Newly-released statistics from the American Diabetes Association indicate that an estimated 20.8 million people in the United States are living with Type 2 diabetes. Nearly one-third of them — about 6.2 million people — do not know they have the disease.

While diabetes occurs in people of all ages and races, Dr. Alan Chun, medical director of International Community Health Services (ICHS), a community clinic that serves a primarily Asians and Pacific Islander (API) patient base, notes that certain groups have a higher risk for developing the disease than others.

“We certainly see it higher in the Pacific Islander populations and in the Filipino population,” says Chun. “We’re also seeing diabetes in those that are more acculturated, because they’re eating more American food,” he says.

Research has shown that second- or third-generation Asians and Pacific Islanders, as well as immigrants who have been in the United States for a longer period of time, are more likely to develop diabetes.

Type 2 diabetes is also more common among older adults, people with an immediate family history of diabetes, those who are physically inactive or overweight, and women with a history of gestational diabetes.

Many APIs remain undiagnosed, despite having an increased risk for developing diabetes, because most people with diabetes have no symptoms, says Dr. Chun. “It’s hard for people to believe that they have something that is as serious as diabetes, when they feel well. You can’t tell you have diabetes simply based on how you feel,” he says.

Because symptoms are not readily apparent, it is critical for people at risk for diabetes to talk to a health care provider, according to Chun. “The only way you can tell that you have diabetes is by actually getting tested,” he says.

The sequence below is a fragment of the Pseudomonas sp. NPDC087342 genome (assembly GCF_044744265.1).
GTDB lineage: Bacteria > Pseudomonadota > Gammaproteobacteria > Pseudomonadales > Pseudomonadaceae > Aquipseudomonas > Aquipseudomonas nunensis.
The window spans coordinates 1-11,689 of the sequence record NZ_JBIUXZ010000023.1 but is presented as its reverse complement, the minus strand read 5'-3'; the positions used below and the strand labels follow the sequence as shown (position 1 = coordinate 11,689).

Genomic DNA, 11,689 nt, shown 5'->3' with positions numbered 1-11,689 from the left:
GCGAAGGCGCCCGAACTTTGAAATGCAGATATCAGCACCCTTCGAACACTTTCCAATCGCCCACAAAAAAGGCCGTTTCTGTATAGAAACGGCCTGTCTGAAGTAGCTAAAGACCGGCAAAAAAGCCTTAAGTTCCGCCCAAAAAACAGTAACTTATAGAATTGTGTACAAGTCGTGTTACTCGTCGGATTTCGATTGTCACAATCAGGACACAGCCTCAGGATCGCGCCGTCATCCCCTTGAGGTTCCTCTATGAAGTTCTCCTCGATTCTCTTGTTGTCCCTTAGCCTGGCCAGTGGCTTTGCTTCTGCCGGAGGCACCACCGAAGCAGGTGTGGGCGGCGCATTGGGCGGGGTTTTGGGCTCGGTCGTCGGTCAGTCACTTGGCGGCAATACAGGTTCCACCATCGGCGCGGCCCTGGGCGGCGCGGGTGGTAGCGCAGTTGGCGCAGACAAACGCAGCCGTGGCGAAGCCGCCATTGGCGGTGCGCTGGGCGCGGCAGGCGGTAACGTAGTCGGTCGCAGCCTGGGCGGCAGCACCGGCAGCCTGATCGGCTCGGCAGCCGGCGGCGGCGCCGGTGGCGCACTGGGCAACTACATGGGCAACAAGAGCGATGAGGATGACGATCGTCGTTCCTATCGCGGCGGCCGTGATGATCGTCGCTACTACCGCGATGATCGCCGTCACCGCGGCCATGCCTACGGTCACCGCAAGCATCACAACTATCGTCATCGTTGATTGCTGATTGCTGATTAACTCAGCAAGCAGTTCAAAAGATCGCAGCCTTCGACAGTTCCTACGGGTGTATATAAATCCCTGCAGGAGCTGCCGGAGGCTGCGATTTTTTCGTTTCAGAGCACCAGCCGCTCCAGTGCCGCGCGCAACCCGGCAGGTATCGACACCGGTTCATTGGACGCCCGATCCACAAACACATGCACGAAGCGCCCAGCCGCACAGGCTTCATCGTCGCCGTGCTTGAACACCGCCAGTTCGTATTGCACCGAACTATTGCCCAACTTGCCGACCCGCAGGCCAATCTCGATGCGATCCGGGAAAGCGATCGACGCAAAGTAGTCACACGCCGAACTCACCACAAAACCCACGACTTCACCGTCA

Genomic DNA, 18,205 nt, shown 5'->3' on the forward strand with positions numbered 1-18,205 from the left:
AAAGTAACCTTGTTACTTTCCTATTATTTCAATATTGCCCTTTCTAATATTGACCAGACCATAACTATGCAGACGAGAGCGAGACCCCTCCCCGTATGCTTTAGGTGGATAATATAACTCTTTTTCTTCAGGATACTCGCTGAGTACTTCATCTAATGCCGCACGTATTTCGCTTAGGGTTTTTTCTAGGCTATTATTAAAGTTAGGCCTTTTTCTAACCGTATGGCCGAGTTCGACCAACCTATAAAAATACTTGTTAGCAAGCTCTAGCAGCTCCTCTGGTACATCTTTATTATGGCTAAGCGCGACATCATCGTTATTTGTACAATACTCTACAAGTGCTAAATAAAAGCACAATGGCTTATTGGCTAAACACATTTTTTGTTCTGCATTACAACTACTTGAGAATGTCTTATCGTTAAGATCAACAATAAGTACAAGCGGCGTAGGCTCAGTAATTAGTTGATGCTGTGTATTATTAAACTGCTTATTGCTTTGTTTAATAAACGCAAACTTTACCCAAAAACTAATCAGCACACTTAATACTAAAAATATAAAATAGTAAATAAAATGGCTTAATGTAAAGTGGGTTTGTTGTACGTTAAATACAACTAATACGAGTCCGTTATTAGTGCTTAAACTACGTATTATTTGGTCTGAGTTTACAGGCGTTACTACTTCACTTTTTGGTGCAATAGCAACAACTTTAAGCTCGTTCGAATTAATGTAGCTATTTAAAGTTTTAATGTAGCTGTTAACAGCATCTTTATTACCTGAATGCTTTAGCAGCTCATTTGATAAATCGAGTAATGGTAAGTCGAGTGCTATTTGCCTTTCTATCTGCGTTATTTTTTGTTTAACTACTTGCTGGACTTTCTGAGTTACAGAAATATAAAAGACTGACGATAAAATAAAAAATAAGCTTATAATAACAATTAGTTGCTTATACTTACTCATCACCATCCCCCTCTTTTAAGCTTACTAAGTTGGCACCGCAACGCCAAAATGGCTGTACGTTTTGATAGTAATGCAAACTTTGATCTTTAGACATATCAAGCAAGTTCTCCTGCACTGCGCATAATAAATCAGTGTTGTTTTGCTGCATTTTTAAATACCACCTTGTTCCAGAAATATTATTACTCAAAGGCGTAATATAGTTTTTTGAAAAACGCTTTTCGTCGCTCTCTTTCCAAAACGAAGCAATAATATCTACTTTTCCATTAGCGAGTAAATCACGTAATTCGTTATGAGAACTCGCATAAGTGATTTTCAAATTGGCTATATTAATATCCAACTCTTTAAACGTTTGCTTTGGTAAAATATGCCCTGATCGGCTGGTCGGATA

In order to determine whether or not a person has diabetes, health care providers measure the patient’s blood sugar level by conducting a Fasting Plasma Glucose Test (FPG) or an Oral Glucose Tolerance Test (OGTT).

People with diabetes have high levels of glucose (sugar) in their blood, which can cause serious damage to the eyes, heart, nerves, and kidneys, due to their bodies’ inability to produce or properly use insulin, a hormone that is needed to convert food into energy.

Before people develop type 2 diabetes, they almost always have “pre-diabetes,” a condition in which blood glucose levels are higher than normal but not yet high enough to be diagnosed as diabetes.

According to the American Diabetes Association, people with pre-diabetes can delay or prevent the development of the disease by managing their blood glucose levels through changes in diet and exercise.

Community support groups, diabetes education and self-management classes have also been shown to prevent or delay the onset of type 2 diabetes. Such groups and classes are effective, says Chun, because they “explain how to actually make changes to your lifestyle.”

The classes and groups also provide the opportunity for participants to ask questions, share experiences, and receive education on an ongoing basis, rather than on a one-time basis.

“The classes offer more group interaction and more in-depth teaching,” Chun adds. “They make much more of a difference than the short period of time that I can spend with a patient in the exam room.”

ICHS offers free in-language diabetes support groups, education classes, and self-management classes, in partnership with the Racial and Ethnic Approaches to Community Health (REACH) 2010 Coalition, a service of Public Health – Seattle & King County. Currently, classes are offered in Chinese, Korean, Vietnamese, and Khmer (Cambodian).

For more information about diabetes testing, support groups and classes, please call (206) 788-3644.
ICHS submitted this article.

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